ON CONVULSIVE MOVEMENTS DURING NARCOTISM. I have endeavoured to show in the last section that under narcotism from certain narcotic vapours, the vapours of the chlorine series specially, there are two orders of cessation of the circulation,—the one primary, beginning in the lesser or pulmonary, the other secondary, beginning in the larger or systemic circulation. Coincidently with these changes I have, I think, observed, when there has been time for the development of the phenomena, two distinct series of convulsive movements or paroxysms of convulsion. I have noticed the same fact in drowning, and also in fatal sudden hæmorrhage, as in the process of killing animals, such as sheep. The phenomena may at any time be observed at the abattoir ; they are in fact perhaps best seen in cases of rapid fatal hæmorrhage; and I am led to the conclusion that they have one common interpretation as to cause, the hæmorrhagic convulsions being the purest type of all. The convulsive actions, primary and secondary, are due, as it seems to me, to disturbance of the balance of supply of blood to the nervous and muscular centres. As a mechanism, the mass of nervous matter is the centre of reserved force, while the mass of muscle is the moving centre, the two centres being connected by an intervening nervous cord, and each supplied with the same blood. The two centres are held in counterpoise, as it were, by the blood. If there be, then, any disturbance of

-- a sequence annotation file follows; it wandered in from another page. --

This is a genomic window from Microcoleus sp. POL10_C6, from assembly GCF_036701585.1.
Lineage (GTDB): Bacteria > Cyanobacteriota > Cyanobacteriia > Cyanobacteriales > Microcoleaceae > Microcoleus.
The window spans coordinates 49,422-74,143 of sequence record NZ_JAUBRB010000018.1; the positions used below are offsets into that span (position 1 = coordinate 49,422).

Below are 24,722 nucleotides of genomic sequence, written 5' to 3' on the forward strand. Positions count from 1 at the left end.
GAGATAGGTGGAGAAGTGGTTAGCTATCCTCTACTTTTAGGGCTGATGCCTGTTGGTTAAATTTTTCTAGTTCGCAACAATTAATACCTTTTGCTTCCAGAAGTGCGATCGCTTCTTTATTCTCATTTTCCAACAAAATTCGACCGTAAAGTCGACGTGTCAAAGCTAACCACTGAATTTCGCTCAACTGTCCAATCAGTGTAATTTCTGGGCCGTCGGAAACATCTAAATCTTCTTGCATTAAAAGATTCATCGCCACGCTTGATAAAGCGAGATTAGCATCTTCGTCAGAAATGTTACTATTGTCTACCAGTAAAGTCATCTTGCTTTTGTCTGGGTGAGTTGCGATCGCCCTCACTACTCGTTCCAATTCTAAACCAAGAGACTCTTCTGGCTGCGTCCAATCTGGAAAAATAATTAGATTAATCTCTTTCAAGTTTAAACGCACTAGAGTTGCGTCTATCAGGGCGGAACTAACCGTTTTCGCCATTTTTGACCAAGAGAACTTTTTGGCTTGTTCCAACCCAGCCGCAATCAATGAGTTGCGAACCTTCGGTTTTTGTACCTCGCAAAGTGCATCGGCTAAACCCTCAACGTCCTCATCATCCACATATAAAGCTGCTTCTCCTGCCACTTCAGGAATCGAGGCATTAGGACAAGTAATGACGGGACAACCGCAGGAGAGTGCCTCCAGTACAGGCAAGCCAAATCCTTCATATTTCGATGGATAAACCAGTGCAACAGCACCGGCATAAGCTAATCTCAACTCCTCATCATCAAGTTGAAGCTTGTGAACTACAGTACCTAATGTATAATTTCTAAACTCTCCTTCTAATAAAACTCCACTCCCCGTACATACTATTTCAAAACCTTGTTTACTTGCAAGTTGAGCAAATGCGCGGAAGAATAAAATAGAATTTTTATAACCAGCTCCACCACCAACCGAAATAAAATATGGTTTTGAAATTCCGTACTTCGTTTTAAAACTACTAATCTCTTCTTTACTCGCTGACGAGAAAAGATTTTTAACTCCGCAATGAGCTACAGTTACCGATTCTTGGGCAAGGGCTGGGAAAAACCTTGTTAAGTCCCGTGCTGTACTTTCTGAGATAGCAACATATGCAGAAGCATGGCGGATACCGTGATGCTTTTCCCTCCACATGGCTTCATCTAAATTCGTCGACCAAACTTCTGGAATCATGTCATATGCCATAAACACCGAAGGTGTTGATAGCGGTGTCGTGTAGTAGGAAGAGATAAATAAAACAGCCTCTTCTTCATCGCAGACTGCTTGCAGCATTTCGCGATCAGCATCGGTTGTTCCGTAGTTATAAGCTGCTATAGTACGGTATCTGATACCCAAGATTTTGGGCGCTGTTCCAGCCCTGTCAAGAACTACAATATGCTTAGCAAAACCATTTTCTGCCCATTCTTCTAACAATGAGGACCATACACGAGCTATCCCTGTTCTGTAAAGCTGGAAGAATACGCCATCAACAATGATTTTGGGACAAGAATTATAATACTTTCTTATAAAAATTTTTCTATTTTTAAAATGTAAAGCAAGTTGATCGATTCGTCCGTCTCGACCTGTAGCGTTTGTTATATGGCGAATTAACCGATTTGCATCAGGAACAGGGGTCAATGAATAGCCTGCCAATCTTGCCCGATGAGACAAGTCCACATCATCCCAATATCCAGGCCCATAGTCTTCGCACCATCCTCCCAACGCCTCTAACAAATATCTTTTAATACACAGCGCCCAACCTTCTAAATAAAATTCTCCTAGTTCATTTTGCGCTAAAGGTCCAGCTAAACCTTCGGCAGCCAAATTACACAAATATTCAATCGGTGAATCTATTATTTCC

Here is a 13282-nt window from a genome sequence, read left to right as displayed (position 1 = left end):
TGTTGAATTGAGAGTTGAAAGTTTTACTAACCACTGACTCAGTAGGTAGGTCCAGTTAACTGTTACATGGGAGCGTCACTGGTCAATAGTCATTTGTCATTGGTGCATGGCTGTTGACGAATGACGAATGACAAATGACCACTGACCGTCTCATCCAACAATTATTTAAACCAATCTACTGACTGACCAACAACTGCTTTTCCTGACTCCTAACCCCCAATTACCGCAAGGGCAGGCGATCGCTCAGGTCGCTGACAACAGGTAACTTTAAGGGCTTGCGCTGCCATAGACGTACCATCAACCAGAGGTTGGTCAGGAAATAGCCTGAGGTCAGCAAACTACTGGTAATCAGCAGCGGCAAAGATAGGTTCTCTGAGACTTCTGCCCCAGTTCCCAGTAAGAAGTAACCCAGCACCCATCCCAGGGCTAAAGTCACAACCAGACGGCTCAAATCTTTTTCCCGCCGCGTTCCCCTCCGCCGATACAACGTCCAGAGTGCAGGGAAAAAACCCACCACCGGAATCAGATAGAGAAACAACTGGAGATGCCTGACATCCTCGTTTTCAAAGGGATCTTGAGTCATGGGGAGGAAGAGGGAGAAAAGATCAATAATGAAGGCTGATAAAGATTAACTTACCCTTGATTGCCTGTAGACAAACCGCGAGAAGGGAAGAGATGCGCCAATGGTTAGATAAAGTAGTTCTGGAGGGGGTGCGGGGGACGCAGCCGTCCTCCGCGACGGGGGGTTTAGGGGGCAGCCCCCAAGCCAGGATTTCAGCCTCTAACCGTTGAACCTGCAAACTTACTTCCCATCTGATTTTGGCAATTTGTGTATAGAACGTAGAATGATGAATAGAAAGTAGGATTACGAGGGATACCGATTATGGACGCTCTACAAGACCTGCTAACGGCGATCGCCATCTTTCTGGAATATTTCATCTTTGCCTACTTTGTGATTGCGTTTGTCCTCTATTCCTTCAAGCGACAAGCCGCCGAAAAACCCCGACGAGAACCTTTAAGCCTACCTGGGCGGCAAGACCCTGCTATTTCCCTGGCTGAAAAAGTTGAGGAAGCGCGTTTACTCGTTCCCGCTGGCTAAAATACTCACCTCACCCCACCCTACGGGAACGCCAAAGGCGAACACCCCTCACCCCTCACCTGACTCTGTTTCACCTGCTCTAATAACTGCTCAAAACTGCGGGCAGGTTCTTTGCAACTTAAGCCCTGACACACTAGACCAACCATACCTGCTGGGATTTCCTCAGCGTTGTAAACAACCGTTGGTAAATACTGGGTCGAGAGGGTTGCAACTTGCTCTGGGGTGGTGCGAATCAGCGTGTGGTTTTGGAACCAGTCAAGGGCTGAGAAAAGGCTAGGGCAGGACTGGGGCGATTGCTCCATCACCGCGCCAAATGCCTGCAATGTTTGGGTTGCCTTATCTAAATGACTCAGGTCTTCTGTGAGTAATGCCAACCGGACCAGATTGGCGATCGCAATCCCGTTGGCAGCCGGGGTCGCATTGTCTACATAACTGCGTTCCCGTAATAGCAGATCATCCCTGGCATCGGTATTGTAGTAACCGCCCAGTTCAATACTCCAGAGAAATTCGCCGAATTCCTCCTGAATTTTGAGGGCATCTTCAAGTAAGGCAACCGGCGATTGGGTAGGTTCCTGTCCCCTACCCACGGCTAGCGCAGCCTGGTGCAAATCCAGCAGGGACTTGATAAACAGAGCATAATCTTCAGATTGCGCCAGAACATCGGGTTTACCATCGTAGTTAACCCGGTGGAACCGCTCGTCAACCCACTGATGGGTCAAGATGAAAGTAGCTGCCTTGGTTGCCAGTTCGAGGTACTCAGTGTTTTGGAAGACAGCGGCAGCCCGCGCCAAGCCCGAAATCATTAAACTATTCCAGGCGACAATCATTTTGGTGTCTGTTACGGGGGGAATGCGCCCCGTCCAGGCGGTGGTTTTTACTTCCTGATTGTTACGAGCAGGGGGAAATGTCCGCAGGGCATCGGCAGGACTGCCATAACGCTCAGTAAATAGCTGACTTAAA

. support in either centre, it will be indicated in change of function in the moving centre, in change of motion.